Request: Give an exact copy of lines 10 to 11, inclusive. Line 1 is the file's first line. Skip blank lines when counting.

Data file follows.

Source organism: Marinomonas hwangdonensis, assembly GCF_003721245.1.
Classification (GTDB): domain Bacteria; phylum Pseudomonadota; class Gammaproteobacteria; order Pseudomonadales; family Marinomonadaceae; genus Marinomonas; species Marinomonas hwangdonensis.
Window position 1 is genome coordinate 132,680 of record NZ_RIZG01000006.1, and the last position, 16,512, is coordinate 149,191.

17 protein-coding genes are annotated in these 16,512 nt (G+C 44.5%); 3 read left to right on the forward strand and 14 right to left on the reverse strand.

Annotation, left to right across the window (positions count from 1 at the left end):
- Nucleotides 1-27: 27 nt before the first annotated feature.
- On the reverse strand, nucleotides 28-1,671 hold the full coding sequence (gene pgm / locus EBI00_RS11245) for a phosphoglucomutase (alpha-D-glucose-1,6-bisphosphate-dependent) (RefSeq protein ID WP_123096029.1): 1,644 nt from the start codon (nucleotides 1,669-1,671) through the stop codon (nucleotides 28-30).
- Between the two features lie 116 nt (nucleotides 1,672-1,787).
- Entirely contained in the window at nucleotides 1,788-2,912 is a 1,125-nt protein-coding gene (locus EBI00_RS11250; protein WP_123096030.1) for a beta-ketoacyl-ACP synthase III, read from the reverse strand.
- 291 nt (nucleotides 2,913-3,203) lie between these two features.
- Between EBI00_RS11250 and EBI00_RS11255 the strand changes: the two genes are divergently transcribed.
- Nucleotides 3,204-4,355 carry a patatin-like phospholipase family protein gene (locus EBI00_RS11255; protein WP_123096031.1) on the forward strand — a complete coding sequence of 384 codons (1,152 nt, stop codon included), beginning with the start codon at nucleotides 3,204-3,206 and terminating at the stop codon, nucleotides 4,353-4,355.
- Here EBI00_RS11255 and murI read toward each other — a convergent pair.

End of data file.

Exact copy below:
- 291 nt (nucleotides 2,913-3,203) lie between these two features.
- Between EBI00_RS11250 and EBI00_RS11255 the strand changes: the two genes are divergently transcribed.